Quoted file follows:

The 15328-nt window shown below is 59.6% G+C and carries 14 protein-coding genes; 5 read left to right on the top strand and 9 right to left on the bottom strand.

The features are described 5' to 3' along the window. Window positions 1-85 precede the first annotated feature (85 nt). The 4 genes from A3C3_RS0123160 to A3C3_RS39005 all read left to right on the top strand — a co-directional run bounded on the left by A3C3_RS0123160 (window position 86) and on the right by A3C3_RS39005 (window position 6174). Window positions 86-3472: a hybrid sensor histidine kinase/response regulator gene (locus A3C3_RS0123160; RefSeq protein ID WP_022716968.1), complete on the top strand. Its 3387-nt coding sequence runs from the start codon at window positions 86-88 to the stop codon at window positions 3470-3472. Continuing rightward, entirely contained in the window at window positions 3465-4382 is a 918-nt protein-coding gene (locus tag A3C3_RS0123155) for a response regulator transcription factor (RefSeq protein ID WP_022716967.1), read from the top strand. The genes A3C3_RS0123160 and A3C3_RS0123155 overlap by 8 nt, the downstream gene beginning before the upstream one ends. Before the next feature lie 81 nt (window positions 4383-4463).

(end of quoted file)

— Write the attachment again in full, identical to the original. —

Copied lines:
The 15328-nt window shown below is 59.6% G+C and carries 14 protein-coding genes; 5 read left to right on the top strand and 9 right to left on the bottom strand.

The features are described 5' to 3' along the window. Window positions 1-85 precede the first annotated feature (85 nt). The 4 genes from A3C3_RS0123160 to A3C3_RS39005 all read left to right on the top strand — a co-directional run bounded on the left by A3C3_RS0123160 (window position 86) and on the right by A3C3_RS39005 (window position 6174). Window positions 86-3472: a hybrid sensor histidine kinase/response regulator gene (locus A3C3_RS0123160; RefSeq protein ID WP_022716968.1), complete on the top strand. Its 3387-nt coding sequence runs from the start codon at window positions 86-88 to the stop codon at window positions 3470-3472. Continuing rightward, entirely contained in the window at window positions 3465-4382 is a 918-nt protein-coding gene (locus tag A3C3_RS0123155) for a response regulator transcription factor (RefSeq protein ID WP_022716967.1), read from the top strand. The genes A3C3_RS0123160 and A3C3_RS0123155 overlap by 8 nt, the downstream gene beginning before the upstream one ends. Before the next feature lie 81 nt (window positions 4383-4463).